Virtual Consumer Nov-Dec 2010
Room at the top
Virtual Consumer column from Ethical Consumer magazine Nov-Dec 2010
There’s a new vacancy in the computer world. It’s a bit difficult to know quite when the post became free but there are already two candidates. The post in question? Most hated IT corporation.
There have been two distinguished incumbents for this coveted role in the past.
The first was IBM. Back in the 1960s and 70s IBM completely dominated the computer and software market in most parts of the world. Computer managers used to say “nobody ever got fired for choosing IBM”. There were alternatives: Ken Olsen, the co-founder of Digital Equipment Corporation (DEC), famously opined in 1977 that there was “…no reason for any individual to have a computer in his home” but nevertheless DEC was among the first to challenge the idea that computers had to be big and expensive.
There were some good sides to IBM’s dominance. Before the IBM PC, released in 1981, the microcomputer market was horribly fragmented between incompatible machines and operating systems. By establishing a standard, IBM enabled the personal computer market to take off. But it also created its nemesis in the process. The IBM PC ran MS-DOS, an operating system designed by a small company called Microsoft. All IBM PC software had to be compatible with MS-DOS. By January 1993, Microsoft had overtaken IBM as the world’s biggest technology company.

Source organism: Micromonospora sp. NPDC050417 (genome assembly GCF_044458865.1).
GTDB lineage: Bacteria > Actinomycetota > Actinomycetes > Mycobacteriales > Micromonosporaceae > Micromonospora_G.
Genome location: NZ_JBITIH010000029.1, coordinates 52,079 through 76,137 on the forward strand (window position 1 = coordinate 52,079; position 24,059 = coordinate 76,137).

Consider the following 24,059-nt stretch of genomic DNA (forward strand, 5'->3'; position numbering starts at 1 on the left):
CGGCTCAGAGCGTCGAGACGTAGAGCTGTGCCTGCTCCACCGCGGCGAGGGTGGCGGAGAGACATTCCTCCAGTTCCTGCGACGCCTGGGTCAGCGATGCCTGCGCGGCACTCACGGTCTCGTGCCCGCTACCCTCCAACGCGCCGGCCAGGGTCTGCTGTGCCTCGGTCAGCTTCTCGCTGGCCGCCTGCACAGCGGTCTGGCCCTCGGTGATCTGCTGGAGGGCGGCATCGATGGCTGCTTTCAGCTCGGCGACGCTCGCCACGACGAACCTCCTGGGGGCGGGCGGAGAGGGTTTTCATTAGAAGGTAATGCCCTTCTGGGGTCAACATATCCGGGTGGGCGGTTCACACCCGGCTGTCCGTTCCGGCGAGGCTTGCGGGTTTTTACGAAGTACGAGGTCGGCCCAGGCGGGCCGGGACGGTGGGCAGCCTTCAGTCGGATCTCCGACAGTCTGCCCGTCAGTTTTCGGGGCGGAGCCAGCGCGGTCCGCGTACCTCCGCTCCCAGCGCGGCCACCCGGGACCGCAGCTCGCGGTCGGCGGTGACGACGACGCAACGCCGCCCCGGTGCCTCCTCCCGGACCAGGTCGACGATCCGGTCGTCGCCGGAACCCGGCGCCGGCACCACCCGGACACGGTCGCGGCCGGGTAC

Like IBM before it, Microsoft came to dominate. It used its power ruthlessly to crush newcomers like Netscape and became the company technical people loved to hate because of the way it seemed to stifle innovation.
For years the only apparent challenge came from Apple. Like DEC before it, Apple designed elegant computers and software that outperformed the dominant standard. Apple saw itself as the liberator, memorably with its 1984 ‘Big Brother’ TV ad (http://bit.ly/JGmTW).
In May of this year, riding high on sales of iPhones and the launch of the iPad, Apple overtook Microsoft as the biggest technical company on the stock market. Apple is no longer the plucky challenger. Its iron grip on the market for software to run on the iPhone and iPad looks just like the behaviour of IBM and Microsoft in the past.
But it may not be Apple that takes over from Microsoft as the company we love to hate. Google is ready to challenge them both. Google started as an outsider too but now dominates the search market so much in most parts of the world that no one can challenge it. Its collaboration until recently with Chinese censors made its celebrated ‘do no evil’ motto sound empty and cynical.
So, the jury’s out on who will take Microsoft’s crown, but empires come and go, and someone inevitably will.